Predict the outcome of the Pakistan versus Australia ODI series?
  • Votes: (0%)
  • Votes: (0%)
  • Votes: (0%)
  • Votes: (0%)
  • Votes: (0%)
  • Votes: (0%)
Total Votes:
First Vote:
Last Vote:

Up until August 2010 when the world of cricket was shocked by his involvement in the spot-fixing scandal, the then eighteen year old Mohammad Amir was regarded as one of the world's top bowling talents and was tipped to become the rightful heir to the left-arm greatness of Wasim Akram. He and two other Pakistan players - Mohammad Asif and Salman Butt - were consequently banned for five year from playing cricket by the ICC. In September of 2015, the ban reached it's expiry and the Pakistan bowler now finds himself eligible to represent his country once again.

In an interview with, the twenty-three year old Mohammad Amir spoke candidly about how he coped for five years with being away from a game that he loves, his hopes to attain the status of Pakistan's top bowler again, how he intends to tackle the negative reaction which he may get from fellow players and fans on his return and also explained why he feels excited about his future..


By Saj Sadiq (21st September, 2015) : How has life been since your return to cricket?

Mohammad Amir : Things have been going well. I'm very happy with how things are progressing. I made a good start when I was playing Grade II cricket and that boosted my confidence and then I played in a Twenty20 tournament in Faisalabad and that went to my satisfaction also. I've recently finished playing in a Twenty20 tournament in Rawalpindi and I was very happy with my bowling rhythm during that tournament. I feel as if day by day my bowling is improving. As you will have seen in the tournament in Rawalpindi my pace is increasing and my confidence is higher now so the signs are very good. : How grateful are you to the International Cricket Council for allowing you to return to cricket early?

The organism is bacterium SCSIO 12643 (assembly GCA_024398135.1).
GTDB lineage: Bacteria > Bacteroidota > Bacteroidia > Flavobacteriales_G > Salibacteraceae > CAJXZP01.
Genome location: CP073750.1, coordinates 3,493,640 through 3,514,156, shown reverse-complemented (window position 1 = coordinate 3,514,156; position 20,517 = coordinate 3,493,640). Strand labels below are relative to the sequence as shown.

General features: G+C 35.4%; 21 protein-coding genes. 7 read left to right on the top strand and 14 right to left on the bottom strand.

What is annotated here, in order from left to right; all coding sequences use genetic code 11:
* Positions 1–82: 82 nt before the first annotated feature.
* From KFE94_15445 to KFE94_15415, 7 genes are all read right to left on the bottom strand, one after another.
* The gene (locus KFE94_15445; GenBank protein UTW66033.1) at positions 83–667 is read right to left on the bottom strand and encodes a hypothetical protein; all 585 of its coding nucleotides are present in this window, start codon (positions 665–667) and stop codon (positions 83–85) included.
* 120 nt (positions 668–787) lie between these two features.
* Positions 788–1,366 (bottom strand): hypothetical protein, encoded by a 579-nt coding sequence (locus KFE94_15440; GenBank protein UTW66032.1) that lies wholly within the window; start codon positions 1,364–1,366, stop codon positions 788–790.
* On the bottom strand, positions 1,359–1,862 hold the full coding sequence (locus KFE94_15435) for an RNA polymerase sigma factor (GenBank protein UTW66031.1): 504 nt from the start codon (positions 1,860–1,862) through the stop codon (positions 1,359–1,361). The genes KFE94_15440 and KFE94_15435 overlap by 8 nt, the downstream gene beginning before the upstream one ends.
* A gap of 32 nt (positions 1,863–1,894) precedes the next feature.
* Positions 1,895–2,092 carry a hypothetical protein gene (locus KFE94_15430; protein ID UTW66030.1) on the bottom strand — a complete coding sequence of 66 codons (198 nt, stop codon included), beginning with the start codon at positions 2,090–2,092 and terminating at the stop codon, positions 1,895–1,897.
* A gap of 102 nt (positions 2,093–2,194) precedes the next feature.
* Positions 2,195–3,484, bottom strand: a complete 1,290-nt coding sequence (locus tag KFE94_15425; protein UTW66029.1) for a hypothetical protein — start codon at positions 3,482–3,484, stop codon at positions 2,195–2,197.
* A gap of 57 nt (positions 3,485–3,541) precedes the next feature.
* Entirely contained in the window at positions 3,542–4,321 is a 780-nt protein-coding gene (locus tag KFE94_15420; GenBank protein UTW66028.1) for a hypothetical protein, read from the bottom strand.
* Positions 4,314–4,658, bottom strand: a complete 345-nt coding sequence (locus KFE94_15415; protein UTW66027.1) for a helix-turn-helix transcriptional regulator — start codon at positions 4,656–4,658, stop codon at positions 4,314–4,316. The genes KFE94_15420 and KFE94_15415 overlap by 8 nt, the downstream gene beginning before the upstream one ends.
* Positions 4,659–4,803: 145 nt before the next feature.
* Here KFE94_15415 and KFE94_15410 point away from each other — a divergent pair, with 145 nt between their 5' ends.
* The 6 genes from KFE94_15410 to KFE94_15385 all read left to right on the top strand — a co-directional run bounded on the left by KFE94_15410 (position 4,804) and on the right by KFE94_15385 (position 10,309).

Mohammad Amir : I really appreciative of the ICC's decision for allowing me the opportunity to return to cricket before my ban was due to end. In addition, I'm also very grateful to the Pakistan Cricket Board for allowing me to play domestic cricket ahead of my ban and to use their facilities at the National Cricket Academy in Lahore. I'd also like to convey my thanks to my legal team who helped me at a time when I was down and out and pulled me through a very difficult time in my life. Mike Atherton is someone else who's words and support really gave me a boost and inspired me. I've been given a second opportunity. Sometimes in life you don't get a second chance, but I want to make the most of this second life I have been given. : In 2010 you were widely regarded as one of the best bowlers in the world. Do you feel you can reach those heights again?